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  • Poster presentation
  • Open Access

Infectious diseases linked to cross-contamination of flexible endoscopes

  • 1,
  • 2,
  • 3 and
  • 4
Antimicrobial Resistance and Infection Control20154 (Suppl 1) :P57

https://doi.org/10.1186/2047-2994-4-S1-P57

  • Published:

Keywords

  • Infectious Disease
  • Standardize Procedure
  • Early Detection
  • Search Term
  • Medical Disorder

Introduction

Flexible endoscopes are widely used to examine, diagnose and treat medical disorders. Despite the availability of international, national and local endoscope reprocessing guidelines, contamination and transmission of microorganisms continue to occur.

Objectives

This article presents an overview of publications in case reports and outbreaks related to contamination of flexible endoscopes.

Methods

The following search terms or combinations of terms were used to search in PubMed: endoscope, endoscope reprocessing, outbreak and infection. Studies were included if published in English from the year 2000 onwards.

Results

Thirty-two publications were included in this review. From these, eight incidents involved damaged or defective flexible endoscopes, eight were related to failures during manual endoscope reprocessing, eleven reports related to reprocessing failures where the disinfection step was carried out by an AER and five to due failure or malfunctioning of the AER.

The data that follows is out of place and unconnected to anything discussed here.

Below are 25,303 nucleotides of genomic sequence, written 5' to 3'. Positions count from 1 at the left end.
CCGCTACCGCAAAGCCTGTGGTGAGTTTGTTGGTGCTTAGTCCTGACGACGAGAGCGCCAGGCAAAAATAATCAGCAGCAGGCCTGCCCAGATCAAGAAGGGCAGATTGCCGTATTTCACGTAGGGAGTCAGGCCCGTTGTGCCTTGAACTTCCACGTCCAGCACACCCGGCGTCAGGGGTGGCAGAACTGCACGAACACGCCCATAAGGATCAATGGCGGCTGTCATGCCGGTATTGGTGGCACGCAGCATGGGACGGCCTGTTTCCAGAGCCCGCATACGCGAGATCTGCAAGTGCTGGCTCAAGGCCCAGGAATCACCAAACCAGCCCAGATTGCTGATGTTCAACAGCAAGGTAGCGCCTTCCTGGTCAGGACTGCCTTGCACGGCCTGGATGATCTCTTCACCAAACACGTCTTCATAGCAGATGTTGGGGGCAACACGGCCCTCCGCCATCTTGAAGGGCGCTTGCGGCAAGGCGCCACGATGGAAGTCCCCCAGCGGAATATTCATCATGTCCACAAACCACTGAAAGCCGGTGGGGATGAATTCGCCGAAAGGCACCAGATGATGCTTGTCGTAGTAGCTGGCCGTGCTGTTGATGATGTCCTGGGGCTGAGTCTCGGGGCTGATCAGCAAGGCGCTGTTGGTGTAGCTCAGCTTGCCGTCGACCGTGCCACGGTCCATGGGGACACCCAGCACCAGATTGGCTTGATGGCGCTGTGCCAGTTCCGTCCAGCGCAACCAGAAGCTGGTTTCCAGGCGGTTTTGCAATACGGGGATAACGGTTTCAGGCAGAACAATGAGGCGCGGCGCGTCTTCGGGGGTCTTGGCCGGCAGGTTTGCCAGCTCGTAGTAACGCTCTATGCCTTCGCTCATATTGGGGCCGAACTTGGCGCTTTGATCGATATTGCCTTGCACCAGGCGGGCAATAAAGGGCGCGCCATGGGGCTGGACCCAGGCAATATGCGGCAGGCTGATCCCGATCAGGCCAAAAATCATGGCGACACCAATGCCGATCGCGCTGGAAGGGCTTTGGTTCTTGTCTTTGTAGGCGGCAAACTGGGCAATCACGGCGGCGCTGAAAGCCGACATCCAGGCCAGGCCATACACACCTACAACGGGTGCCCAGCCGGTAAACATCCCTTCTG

Conclusion

To ensure quality reprocessing of flexible endoscopes, mandatory competency training and periodic auditing should take place. Early detection of contamination would be made easier if periodic microbiological testing were to be included in the guidelines. The guidelines need to include a standardized procedure, to ensure maximum effectiveness. AERs are often used for flexible endoscope reprocessing and therefore should be included in the guidelines. Periodic maintenance on flexible endoscopes and AERs should always be carried out as the manufacture advises. Mandatory reporting of lapses will give a better overview of cross-contamination of flexible endoscopes worldwide.

Disclosure of interest

None declared.

Authors’ Affiliations

(1)
Infection Prevention and Control, Albert Schweitzer Hospital, Dordrecht, Netherlands
(2)
Medical Microbiology, Albert Schweitzer Hospital, Dordrecht, Netherlands
(3)
Infection Prevention and Control, Rivierenland Hospital, Tiel, Netherlands
(4)
Medical Microbiology and Infectious Diseases, Radboud University Medical Centre, Nijmegen, Netherlands

Copyright

© Kenters et al; licensee BioMed Central Ltd. 2015

This article is published under license to BioMed Central Ltd. This is an Open Access article distributed under the terms of the Creative Commons Attribution License (http://creativecommons.org/licenses/by/4.0), which permits unrestricted use, distribution, and reproduction in any medium, provided the original work is properly cited. The Creative Commons Public Domain Dedication waiver (http://creativecommons.org/publicdomain/zero/1.0/) applies to the data made available in this article, unless otherwise stated.

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